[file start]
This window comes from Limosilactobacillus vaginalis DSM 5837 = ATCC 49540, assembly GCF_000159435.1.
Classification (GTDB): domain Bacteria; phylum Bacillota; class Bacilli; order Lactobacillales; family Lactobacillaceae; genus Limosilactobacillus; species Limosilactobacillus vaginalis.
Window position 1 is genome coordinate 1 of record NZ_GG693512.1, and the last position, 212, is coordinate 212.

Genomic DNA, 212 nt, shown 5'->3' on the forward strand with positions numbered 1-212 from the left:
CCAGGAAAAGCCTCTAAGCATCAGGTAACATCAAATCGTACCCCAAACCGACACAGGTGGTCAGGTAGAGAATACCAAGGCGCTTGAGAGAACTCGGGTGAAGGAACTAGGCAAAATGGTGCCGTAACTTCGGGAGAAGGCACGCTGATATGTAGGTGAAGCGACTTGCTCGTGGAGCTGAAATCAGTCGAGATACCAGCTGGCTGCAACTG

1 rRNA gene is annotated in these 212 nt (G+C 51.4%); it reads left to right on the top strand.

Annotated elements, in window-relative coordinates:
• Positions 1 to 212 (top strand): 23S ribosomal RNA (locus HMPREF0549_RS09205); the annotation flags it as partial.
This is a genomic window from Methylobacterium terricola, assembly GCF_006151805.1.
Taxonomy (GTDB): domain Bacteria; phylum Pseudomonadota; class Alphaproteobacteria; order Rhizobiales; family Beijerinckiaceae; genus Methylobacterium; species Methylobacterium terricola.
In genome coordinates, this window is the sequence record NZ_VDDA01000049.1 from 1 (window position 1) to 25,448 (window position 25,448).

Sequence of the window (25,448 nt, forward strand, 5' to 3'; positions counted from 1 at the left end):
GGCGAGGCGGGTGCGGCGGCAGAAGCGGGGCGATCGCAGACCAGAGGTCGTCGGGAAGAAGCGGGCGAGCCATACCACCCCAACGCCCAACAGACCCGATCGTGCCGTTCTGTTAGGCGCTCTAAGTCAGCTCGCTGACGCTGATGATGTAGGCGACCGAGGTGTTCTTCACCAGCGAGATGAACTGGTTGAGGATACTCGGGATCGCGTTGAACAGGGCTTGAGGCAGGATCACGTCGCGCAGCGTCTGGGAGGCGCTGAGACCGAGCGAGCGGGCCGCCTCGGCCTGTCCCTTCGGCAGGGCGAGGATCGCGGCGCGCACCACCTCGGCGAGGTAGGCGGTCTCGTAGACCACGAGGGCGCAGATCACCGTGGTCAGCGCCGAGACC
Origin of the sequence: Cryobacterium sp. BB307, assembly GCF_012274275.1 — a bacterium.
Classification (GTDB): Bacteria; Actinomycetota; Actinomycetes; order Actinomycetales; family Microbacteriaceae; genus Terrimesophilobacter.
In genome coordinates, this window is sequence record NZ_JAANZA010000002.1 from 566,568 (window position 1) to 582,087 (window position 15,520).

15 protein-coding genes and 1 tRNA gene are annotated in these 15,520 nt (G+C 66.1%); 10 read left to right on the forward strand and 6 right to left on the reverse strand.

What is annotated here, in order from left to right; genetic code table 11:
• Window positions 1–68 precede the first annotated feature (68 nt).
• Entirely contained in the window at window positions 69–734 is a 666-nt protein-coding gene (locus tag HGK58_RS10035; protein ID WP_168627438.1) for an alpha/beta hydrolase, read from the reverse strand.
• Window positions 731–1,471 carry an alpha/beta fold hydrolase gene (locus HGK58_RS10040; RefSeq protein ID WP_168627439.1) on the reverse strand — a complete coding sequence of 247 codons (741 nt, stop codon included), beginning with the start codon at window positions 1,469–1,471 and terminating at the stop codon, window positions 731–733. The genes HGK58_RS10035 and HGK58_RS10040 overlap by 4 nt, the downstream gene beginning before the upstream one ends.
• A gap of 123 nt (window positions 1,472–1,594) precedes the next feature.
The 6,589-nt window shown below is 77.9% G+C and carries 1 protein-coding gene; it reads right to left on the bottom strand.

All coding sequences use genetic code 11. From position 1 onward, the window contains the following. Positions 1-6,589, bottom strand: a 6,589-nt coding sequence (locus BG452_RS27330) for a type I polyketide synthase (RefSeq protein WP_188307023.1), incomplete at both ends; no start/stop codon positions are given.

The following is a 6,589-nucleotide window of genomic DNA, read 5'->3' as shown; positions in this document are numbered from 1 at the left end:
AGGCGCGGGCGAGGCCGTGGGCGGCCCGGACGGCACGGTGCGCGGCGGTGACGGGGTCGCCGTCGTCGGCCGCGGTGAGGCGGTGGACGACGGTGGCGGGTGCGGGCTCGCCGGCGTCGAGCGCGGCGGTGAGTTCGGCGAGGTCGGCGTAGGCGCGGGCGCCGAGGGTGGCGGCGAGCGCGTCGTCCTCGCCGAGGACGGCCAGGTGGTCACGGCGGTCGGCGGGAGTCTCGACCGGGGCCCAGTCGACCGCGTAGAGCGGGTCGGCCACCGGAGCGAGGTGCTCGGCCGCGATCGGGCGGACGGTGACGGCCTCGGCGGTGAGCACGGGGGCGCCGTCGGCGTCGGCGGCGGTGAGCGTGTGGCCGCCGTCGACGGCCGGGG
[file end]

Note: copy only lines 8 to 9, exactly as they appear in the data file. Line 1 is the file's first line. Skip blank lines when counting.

• Positions 1 to 212 (top strand): 23S ribosomal RNA (locus HMPREF0549_RS09205); the annotation flags it as partial.
This is a genomic window from Methylobacterium terricola, assembly GCF_006151805.1.